All Paws Retreat is drawing clients from Downtown, Short North and farther.

Casie Goldstein searched for more than a year and a half before landing on Franklinton as the home of the dog daycare she envisioned opening.  

“It’s so close to Downtown,” said Goldstein, 26, an Old Oaks resident. “As far as competition goes, there’s not many people established here and on top of that, it’s up-and-coming, it’s artsy.”

All Paws Retreat & Spa opened last month. Initial investment in the property at 154 S. Yale Ave., which previously was a canine training facility run by Cleveland-based Heights Canine, totaled $125,000 in loans and $20,000 of Goldstein’s personal income.

Goldstein made the leap from her marketing job at Nationwide to running a business where she can hang out with her two dogs: Storm, a husky-hound mix, and Trooper, a border collie/Norwegian elkhound/German shepherd mix, both of whom she adopted from D.A.S.H. Rescue in Asheville.

All Paws is settling into the neighborhood, joining the Franklinton Board of Trade and planning to participate in litter cleanup efforts with the Franklinton Litter League.

Many of All Paws’ clients come from the Short North or work nearby, and at least one client makes the trek from 45 minutes away. When CoverMyMeds’ new headquarters opens off McKinley Avenue in two years, nearby dog daycare will be needed as the company grows to an estimated 1,600 employees. Goldstein said a lot of All Paws’ clientele comes from the business, which is based at Miranova now.

Currently, the daycare sees 20-30 dogs a day, with a capacity of 60.

“A lot of the [dog] daycares around this area are full and on a waiting list, so that brings them here,” said Tara Bilbrey, All Paws’ manager, dog trainer and nutritionist. “[Casie] put a lot of research into everything. I have worked with dogs for about 15 years, and this is the place.”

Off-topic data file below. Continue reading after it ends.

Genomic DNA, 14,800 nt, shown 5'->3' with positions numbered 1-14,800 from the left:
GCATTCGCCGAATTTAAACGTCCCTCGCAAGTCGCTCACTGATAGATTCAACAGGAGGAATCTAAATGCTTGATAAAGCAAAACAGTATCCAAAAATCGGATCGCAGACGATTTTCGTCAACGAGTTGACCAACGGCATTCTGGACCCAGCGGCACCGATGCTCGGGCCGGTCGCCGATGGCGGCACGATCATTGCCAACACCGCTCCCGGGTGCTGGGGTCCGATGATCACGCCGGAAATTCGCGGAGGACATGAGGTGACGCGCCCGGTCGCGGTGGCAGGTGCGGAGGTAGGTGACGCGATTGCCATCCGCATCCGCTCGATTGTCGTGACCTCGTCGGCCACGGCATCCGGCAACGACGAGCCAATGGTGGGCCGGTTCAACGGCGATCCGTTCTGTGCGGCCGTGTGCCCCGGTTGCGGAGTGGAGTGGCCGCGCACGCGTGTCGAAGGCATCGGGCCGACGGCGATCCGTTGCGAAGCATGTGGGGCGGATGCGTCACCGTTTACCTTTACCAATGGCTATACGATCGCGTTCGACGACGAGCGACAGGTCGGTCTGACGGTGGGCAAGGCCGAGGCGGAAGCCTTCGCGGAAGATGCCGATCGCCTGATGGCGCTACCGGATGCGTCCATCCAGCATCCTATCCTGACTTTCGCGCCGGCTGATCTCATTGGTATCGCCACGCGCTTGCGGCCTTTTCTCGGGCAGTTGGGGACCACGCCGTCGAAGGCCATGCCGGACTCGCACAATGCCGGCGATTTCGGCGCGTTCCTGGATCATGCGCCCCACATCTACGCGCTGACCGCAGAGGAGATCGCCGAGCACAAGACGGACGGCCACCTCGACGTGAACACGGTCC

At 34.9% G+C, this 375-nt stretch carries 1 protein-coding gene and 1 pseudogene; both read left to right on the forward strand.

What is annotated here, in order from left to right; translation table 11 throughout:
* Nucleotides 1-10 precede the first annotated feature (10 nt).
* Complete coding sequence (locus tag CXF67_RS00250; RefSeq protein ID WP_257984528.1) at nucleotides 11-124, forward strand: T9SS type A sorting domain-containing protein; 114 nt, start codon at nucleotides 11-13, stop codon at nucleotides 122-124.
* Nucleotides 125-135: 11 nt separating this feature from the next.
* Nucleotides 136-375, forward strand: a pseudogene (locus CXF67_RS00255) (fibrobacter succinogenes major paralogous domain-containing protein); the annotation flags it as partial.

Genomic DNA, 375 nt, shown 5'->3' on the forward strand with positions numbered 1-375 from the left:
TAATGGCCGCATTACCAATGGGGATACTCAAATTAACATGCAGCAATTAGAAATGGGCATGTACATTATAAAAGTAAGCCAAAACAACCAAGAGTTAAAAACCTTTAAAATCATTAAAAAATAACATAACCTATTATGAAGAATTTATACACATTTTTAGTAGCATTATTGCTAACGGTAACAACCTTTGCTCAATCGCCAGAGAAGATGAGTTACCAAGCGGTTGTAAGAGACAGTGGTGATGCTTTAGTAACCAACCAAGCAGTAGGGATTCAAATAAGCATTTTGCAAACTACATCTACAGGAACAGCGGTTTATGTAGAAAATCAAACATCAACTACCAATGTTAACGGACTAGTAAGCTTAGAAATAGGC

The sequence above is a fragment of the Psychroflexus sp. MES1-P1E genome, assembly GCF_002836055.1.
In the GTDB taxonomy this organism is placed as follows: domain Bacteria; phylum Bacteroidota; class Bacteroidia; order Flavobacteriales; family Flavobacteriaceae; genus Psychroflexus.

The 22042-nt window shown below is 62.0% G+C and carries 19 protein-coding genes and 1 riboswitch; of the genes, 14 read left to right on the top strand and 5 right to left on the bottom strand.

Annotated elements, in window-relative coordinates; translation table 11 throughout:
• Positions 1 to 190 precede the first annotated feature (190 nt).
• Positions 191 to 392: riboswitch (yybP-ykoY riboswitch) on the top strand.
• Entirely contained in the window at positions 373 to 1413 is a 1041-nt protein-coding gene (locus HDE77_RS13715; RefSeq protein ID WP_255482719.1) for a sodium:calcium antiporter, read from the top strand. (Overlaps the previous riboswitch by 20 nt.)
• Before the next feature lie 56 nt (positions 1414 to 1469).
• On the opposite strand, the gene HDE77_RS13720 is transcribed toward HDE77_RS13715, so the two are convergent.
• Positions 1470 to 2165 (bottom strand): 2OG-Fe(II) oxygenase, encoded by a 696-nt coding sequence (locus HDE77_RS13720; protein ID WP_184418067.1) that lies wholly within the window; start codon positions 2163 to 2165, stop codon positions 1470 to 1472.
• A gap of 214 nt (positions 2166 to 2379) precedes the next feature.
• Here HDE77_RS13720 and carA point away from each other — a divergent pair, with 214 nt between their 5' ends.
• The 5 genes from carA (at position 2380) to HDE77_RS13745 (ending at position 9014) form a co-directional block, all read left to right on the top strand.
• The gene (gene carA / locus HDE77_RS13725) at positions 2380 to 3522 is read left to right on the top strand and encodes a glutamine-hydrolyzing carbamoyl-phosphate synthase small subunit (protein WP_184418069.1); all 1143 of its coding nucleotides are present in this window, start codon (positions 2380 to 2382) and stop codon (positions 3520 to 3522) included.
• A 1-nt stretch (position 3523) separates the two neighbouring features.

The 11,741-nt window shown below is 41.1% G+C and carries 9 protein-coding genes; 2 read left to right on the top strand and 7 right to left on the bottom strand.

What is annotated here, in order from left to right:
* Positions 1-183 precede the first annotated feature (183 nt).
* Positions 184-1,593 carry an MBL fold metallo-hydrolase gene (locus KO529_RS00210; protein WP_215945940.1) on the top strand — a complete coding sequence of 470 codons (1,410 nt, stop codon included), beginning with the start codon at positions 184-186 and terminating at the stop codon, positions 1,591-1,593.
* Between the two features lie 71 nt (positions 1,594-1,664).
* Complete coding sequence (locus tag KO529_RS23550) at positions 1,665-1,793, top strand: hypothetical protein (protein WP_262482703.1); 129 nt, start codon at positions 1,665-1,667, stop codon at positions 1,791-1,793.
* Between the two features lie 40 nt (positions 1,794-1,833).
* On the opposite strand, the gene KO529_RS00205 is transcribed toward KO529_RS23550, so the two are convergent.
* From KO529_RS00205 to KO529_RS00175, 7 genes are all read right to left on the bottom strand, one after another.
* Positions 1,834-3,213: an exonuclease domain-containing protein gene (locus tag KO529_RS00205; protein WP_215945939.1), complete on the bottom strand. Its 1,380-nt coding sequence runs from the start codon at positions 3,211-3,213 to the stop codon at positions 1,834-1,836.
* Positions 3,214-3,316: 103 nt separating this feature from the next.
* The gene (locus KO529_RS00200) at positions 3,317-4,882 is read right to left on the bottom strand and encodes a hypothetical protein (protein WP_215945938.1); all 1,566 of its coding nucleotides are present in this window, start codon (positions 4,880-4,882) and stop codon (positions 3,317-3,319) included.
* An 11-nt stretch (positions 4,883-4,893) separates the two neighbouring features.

The All Paws facility includes large and small kennels custom-built by Mason Co. in Leeseburg and roomier spaces sporting a bed and rug for an extra fee. A grooming station led by David Kaltenecker gets its own room with tub and grooming table. A large daycare area separated by dog size and temperament sits in the back, and the facility has two outdoor spaces—one for personal time and a larger one with anti-bacterial canine turf, plus a room for consultation and “enrichment” complete with a ball pit and puzzle games. Floors are epoxy to ensure germs don’t get stuck to them and a special ventilation system guards against kennel cough and other airborne illnesses. The building uses solar power, Goldstein said, and dog waste is given to a compost company. Employees at All Paws follow the industry standard ratio of one person per 15 dogs.

All Paws Retreat will host a grand opening this Sunday, March 3. At the event will be six rescue dogs for adoption and 17 pet vendors, including Mutts & Co. and Elemental Vet in the Short North.